According to published reports from the Washington Post, Special Counsel Robert Mueller engaged in a mass seizure of all emails of the Trump transition team without a warrant or a subpoena and is there for in violation of the fourth amendment says Law and Crime.
Robert Barnes is a California-based trial attorney and he says the real question is, “was there a reason for the individuals communicating by email, including with their lawyers, to believe their communications were private or privileged? Or, did the individuals forever waive or “implicitly consent” to any future search or seizure of their emails?”
The Supreme Court in 2010 “counsels caution” before too soon defining “the existence, and extent, of privacy expectations enjoyed by employees when using employer-provided communication devices” until popular use of the technology used, was better developed socially.
Essentially, what needs to be answered in this case, is whether or not people expect privacy in that use of technology to communicate, or do they assume it is equivalent to talking in an open office where anyone from the public could possibly hear.
The court made clear a government search was not reasonable if not “justified at its inception” or “excessively intrusive” or “not reasonably related to the objectives of the search.”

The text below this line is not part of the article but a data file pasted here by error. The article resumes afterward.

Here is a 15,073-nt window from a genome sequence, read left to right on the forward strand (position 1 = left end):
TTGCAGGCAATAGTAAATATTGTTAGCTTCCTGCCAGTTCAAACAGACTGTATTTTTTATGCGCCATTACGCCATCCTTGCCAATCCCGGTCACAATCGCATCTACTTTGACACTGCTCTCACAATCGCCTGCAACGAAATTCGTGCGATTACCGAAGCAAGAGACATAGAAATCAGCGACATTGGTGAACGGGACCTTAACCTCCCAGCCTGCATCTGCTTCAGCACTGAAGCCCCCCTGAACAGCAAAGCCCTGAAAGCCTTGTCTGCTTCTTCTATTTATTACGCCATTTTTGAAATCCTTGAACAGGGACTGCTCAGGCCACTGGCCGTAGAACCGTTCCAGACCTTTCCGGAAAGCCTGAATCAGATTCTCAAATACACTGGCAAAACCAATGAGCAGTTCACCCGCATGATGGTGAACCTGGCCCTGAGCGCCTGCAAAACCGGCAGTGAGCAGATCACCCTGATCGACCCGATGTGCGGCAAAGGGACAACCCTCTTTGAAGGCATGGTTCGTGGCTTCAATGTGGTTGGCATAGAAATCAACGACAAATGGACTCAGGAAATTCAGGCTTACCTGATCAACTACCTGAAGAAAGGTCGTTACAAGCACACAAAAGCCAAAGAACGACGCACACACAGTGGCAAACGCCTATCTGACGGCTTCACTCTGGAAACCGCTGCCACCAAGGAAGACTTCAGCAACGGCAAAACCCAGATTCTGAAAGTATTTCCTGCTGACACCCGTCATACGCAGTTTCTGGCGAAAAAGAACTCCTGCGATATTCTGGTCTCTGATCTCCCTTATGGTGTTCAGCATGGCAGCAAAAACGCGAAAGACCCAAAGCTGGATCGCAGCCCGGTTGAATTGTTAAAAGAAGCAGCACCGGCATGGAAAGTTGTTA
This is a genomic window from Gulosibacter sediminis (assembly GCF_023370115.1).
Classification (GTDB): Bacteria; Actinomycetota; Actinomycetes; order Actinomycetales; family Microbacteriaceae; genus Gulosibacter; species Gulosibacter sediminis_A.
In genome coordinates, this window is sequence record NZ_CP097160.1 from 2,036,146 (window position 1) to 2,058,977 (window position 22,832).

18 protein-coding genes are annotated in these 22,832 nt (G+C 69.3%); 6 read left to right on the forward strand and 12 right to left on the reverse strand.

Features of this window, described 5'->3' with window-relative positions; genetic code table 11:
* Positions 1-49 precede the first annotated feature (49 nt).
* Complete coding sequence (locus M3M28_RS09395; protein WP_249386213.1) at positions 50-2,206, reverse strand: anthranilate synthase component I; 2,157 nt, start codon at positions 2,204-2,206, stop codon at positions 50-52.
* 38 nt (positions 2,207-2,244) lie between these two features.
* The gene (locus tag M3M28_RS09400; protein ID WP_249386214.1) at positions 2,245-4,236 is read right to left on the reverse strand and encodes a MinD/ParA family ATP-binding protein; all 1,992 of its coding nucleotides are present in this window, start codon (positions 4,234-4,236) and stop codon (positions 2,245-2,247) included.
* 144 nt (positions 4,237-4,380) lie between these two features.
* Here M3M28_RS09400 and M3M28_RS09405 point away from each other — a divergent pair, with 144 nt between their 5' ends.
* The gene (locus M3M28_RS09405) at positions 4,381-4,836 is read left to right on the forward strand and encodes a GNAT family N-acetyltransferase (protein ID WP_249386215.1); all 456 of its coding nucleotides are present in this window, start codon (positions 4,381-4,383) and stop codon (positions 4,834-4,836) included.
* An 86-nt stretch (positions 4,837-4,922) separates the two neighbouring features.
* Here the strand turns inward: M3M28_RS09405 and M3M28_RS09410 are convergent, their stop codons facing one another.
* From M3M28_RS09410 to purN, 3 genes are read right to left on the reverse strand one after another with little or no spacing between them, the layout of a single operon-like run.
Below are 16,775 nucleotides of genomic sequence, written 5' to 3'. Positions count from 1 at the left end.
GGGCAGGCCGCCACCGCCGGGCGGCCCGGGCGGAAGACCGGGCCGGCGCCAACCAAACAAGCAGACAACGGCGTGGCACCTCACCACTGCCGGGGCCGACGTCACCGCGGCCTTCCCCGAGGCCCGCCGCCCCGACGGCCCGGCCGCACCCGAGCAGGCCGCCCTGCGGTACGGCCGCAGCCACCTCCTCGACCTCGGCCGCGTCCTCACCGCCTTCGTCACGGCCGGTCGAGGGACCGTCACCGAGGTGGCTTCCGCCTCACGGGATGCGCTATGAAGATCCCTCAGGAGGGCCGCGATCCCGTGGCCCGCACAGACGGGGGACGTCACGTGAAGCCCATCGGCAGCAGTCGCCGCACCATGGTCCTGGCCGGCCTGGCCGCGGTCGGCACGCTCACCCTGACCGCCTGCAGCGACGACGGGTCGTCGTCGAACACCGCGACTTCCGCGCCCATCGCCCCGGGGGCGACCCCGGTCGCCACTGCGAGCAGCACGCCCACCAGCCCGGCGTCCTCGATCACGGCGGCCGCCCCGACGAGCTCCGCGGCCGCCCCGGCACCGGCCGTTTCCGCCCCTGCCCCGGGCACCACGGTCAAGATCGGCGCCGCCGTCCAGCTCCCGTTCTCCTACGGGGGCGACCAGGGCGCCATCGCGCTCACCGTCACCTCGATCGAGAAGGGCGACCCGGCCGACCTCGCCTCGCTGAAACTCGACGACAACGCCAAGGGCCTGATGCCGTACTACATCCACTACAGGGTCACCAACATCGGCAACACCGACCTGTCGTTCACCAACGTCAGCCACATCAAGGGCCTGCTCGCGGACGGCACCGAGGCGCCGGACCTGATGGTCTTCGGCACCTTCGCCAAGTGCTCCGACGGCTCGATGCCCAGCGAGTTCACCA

Barnes says that the use of a government server, like the use of an employer’s server, does not control the privilege or privacy analysis. He says it essentially boils down to “whether a person in the individual’s shoes would have had no reasonable expectation of privacy in their email communications.”
One case that Barnes goes into to prove that Mueller was violating the law is City of Ontario, Cal. V. Quon, 560 U.S. 746 (2010), a Supreme Court case.
Barnes lays out the four factors that go into a four-factor test that shows whether the government can look at a private company’s files or not.
But a fifth factor is relevant when talking about the fourth amendment is that whether the government gave an individual notice and the individual had knowledge of the right to refuse to give consent to the future search of their email. Which in this case, Trump and his legal team were not given the proper knowledge to give consent to a search on their email.
“‘The Mueller search runs afoul of many of these established court precedents and Fourth Amendment privacy and privilege principles. First, it appears Mueller searched and seized every email, without any kind of categorical or keyword search. This is exactly the kind of search the Supreme Court made clear was not allowed under the Fourth Amendment. This means Mueller can only prevail if he didn’t seize a single email of a single individual that the individual could have any expectation of either personal privacy or attorney-client privilege in,’ said Barnes.”
According to a practiced attorney what Mueller and his team did was illegal and should be taken to the courts to figure this mess of an investigation out.